Thursday, November 03, 2005

Chronicles of Narnia: Not Meant to Be an Allegory of the Gospel

I love C.S. Lewis' seven-volume Chronicles of Narnia. I'm excited that the first book he wrote for the series, The Lion, the Witch, and the Wardrobe, will be coming in movie form this coming December.

I love the books because, first of all, they represent great literature, wonderful stories filled with intriguing characters in interesting situations. Another attraction is Lewis, the stylist: as an Ohio State professor of Literature once told me, Lewis "writes like an angel."

There is also much Christian truth in the Chronicles. Aslan is clearly a Christ figure. But, as Craig Williams shows us in the latest post on his wonderful blog, Lewis never intended The Chronicles of Narnia to be an allegory.

The person who sets herself the goal of identifying what every character or circumstance "represents" in Christian truth or the Biblical witness will soon understand the futility of the undertaking and rob themselves of the joy that goes with simply letting their tales come to them as is. (Although there are oodles of Biblical allusions.)

Lewis was a scholar of the first degree, steeped in a knowledge of the myths of many cultures: Greek, Nordic, Roman, and so on. He drew on that rich tradition to weave these magical tales.

Yes, Lewis has created what must be regarded as a great expression of Christian art comparable to anything created by Michelangelo. But part of the Chronicles' greatness and their capacity to both entertain and enlighten resides in their being, first of all, great works of art that avoid pedagogy.

Read Craig's post with quotes from two Lewis letters addressing this issue.


ME Strauss said...

Thank you, Mark, for reminding people that sometimes good bookd are just wonderful read and that, even though those books may share our same value system they are not meant or written for the purposes other than that. In fact, as a publisher,I feel secure in saying that had C.S. Lewis tried to make his book "serve two masters" The literary world would have surrered a great loss. The two purposes are very different, as different as two people are. It is fine to find meaning in the story. It is wrong to say that meaning is what the book was written for.

monica said...

I am now going to read Craig's blog! LOL! I absolutely love Lewis. Have you read, Till We Have Faces? IT's an often unknown book I love.


Mark Daniels said...

I have 'Till We Have Faces,' but haven't yet read it.


John Schroeder said...

Thanks Mark -- I've linked here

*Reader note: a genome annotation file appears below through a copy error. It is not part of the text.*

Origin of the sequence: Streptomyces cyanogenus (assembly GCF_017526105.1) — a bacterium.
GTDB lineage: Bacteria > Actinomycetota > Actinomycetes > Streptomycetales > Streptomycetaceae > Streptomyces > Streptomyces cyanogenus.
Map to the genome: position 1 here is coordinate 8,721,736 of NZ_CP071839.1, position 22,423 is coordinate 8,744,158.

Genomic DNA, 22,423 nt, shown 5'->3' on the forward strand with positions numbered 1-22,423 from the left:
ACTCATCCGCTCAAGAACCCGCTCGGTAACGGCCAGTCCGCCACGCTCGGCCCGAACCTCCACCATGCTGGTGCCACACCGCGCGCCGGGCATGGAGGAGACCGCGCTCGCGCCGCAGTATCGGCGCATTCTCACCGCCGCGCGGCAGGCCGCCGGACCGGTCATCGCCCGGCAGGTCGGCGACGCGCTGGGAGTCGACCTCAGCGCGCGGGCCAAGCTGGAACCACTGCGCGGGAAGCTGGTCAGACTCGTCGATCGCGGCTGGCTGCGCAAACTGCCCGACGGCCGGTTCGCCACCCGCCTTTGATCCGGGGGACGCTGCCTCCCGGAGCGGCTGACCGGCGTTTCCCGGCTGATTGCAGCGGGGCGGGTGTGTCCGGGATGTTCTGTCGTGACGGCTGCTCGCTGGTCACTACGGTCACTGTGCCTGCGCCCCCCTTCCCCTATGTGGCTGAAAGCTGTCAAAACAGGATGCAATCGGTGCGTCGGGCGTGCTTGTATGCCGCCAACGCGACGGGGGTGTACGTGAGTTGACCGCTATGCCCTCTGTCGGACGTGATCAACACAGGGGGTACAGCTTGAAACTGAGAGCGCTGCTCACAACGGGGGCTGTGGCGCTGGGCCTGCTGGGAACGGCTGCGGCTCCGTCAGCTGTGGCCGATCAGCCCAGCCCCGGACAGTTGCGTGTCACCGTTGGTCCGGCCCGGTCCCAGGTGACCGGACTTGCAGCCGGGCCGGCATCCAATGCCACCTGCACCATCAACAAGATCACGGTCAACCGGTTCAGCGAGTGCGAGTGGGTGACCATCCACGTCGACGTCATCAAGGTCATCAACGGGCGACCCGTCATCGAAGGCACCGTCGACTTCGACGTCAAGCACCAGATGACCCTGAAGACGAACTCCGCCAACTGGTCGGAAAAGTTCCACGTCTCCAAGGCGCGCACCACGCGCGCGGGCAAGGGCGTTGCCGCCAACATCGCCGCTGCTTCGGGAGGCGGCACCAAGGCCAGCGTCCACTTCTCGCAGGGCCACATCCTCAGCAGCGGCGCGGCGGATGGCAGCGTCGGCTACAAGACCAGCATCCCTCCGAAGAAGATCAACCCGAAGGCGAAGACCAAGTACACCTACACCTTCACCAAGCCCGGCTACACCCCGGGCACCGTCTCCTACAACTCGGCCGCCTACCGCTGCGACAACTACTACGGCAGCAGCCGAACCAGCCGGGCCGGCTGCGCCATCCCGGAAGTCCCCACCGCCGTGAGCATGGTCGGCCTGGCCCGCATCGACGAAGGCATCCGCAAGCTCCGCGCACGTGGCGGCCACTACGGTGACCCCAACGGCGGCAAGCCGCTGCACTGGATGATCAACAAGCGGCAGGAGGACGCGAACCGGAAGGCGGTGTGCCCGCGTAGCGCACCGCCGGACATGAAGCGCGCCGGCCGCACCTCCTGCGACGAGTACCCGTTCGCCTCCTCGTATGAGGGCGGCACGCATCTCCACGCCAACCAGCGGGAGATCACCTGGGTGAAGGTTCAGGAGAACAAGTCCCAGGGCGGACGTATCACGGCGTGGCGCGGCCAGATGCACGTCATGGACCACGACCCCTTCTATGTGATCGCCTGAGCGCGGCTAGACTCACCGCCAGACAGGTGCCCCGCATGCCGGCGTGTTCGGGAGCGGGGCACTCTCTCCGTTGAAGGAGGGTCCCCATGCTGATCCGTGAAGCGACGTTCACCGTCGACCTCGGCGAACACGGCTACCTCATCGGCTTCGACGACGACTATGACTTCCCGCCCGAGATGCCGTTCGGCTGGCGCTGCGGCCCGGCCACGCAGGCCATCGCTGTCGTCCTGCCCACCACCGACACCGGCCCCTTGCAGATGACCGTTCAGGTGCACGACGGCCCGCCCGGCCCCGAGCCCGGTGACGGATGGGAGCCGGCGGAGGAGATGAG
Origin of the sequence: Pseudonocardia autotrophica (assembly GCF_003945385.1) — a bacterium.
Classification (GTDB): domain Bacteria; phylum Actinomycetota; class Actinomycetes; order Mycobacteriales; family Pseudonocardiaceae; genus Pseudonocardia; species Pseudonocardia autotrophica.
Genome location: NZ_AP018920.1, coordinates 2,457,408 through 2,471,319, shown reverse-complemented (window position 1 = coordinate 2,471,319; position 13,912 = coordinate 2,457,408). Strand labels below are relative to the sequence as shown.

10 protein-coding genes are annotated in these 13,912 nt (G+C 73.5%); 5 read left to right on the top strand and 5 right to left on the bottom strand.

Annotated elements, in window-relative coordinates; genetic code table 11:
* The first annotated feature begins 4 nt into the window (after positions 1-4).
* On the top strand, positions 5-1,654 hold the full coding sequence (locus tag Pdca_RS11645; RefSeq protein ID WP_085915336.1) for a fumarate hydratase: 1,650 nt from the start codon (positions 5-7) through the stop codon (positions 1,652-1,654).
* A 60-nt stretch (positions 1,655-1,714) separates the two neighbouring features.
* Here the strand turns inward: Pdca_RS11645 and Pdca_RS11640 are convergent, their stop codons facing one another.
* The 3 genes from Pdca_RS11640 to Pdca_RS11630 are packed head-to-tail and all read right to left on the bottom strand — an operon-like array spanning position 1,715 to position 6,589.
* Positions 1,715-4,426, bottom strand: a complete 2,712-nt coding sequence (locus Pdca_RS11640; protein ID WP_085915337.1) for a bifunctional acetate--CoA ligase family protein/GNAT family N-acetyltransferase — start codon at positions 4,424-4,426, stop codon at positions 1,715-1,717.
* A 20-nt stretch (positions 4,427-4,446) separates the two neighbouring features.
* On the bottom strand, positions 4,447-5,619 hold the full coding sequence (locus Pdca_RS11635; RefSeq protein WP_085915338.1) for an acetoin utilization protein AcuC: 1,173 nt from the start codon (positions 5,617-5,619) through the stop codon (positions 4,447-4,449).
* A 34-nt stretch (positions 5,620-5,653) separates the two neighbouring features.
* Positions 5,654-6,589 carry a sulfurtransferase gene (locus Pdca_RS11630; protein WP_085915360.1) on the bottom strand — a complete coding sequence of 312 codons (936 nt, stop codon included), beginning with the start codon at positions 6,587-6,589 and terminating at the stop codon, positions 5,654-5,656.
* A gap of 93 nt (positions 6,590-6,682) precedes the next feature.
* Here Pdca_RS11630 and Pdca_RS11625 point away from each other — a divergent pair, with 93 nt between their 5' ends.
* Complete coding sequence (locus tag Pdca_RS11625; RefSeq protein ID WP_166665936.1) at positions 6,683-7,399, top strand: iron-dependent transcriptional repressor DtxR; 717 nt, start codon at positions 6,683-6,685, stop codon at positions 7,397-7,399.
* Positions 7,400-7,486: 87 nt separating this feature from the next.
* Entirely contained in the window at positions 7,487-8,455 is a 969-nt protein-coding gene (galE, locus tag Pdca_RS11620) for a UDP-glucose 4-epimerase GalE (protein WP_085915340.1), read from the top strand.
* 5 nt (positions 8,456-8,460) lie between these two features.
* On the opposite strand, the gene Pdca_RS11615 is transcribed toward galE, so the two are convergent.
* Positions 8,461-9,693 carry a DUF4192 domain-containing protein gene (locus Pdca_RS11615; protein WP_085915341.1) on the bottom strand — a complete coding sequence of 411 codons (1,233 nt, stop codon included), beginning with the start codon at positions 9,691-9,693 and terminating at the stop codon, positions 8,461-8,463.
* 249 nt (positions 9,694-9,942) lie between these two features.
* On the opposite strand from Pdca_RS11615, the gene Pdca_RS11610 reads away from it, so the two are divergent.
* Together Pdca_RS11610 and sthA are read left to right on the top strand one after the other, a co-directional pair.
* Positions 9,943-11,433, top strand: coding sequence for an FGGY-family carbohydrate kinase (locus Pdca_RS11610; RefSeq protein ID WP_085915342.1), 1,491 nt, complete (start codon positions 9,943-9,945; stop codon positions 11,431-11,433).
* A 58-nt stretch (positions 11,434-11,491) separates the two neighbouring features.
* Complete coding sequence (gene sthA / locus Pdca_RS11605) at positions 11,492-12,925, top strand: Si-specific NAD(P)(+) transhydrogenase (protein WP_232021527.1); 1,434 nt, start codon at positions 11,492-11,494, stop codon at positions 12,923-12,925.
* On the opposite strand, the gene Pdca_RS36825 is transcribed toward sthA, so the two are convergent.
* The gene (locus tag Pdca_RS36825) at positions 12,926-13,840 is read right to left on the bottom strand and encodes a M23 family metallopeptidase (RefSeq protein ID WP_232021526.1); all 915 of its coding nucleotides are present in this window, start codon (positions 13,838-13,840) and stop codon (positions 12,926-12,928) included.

jan@theviewfromher said...

Thanks for a great post. I am so discouraged at times that Christians have lost all sense of art. Art reveals - it is a process of discovery. I fear we will of course promote the Narnia movie and then relentlessly EXPLAIN every metaphoric nuance, rather than let people experience it and discover its beauty and relevance to their lives.

Mark Daniels said...

Thanks for your insightful comments about Art, which I think, are so dead-on!

In absolute honesty, Craig Williams set me straight on 'The Chronicles of Narnia' in the post which I cited. I have on occasion called these seven books a metaphorical retelling of the Gospel. I suppose that they are that to some extent. But they're not just that and they clearly aren't allegory, although there are allegorical elements. In the end, they are original works of Art that stand on their own as great pieces of literature.

The impoverished sense of Art among Christians is precisely why most of the stuff that comes from the Christian music industry is such schlock. It lacks the subtlety and mystery that is found in so much great Art. By its heavy-handedness, it becomes neither Art or in any meaningful way, Christian.

When you think about it, while Jesus could be blunt and direct, He was for the most part, indirect. He used rich stories, full of allusions not only to Israel's religious history, but also to daily life experience. The parable of the Prodigal Son is, so far as I'm concerned, the most well-crafted story ever told. It has its allegorical elements, to be sure. But it can--and should--be unpacked in many different ways. Each unpacking unfolds more layers of meaning to be discovered.

Christians ought to be dedicated to doing similar unpacking with so-called "secular" or "mainstream" Art, be they paintings, movies, or novels. If it's true that God's Law is written on our hearts, as Paul asserts and I believe, then the truth we find in all Art can tell us something about God, Christ's redemptive mission, our identity and value as human beings, and so much more. That can enrich our discipleship and enhance our capacity to love our neighbor who shares the experiences that underlay all great Art and who also experiences the same works of Art.

Well, I've rattled on enough. Great comments!

Blessings in Christ,

PS: Other readers can see the link to Jan's blog, called 'The View from Her' in the blogroll on the left.